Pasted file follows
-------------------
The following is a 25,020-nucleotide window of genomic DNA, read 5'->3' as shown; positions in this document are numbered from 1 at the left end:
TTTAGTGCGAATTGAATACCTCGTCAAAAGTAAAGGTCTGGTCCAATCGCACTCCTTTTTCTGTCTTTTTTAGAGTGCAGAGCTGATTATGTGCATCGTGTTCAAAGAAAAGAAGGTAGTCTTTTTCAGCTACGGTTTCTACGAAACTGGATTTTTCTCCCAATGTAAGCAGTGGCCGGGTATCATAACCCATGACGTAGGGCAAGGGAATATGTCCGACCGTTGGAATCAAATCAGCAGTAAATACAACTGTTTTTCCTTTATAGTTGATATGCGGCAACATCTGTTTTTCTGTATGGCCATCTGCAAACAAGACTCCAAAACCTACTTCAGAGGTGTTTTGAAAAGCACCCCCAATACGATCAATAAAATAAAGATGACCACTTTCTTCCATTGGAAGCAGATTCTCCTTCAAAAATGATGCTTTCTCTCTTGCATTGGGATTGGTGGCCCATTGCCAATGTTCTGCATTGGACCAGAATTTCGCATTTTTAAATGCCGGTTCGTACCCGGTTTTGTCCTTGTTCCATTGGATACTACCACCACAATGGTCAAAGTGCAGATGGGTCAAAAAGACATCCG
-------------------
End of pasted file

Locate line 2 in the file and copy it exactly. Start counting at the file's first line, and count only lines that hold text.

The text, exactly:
TTTAGTGCGAATTGAATACCTCGTCAAAAGTAAAGGTCTGGTCCAATCGCACTCCTTTTTCTGTCTTTTTTAGAGTGCAGAGCTGATTATGTGCATCGTGTTCAAAGAAAAGAAGGTAGTCTTTTTCAGCTACGGTTTCTACGAAACTGGATTTTTCTCCCAATGTAAGCAGTGGCCGGGTATCATAACCCATGACGTAGGGCAAGGGAATATGTCCGACCGTTGGAATCAAATCAGCAGTAAATACAACTGTTTTTCCTTTATAGTTGATATGCGGCAACATCTGTTTTTCTGTATGGCCATCTGCAAACAAGACTCCAAAACCTACTTCAGAGGTGTTTTGAAAAGCACCCCCAATACGATCAATAAAATAAAGATGACCACTTTCTTCCATTGGAAGCAGATTCTCCTTCAAAAATGATGCTTTCTCTCTTGCATTGGGATTGGTGGCCCATTGCCAATGTTCTGCATTGGACCAGAATTTCGCATTTTTAAATGCCGGTTCGTACCCGGTTTTGTCCTTGTTCCATTGGATACTACCACCACAATGGTCAAAGTGCAGATGGGTCAAAAAGACATCCG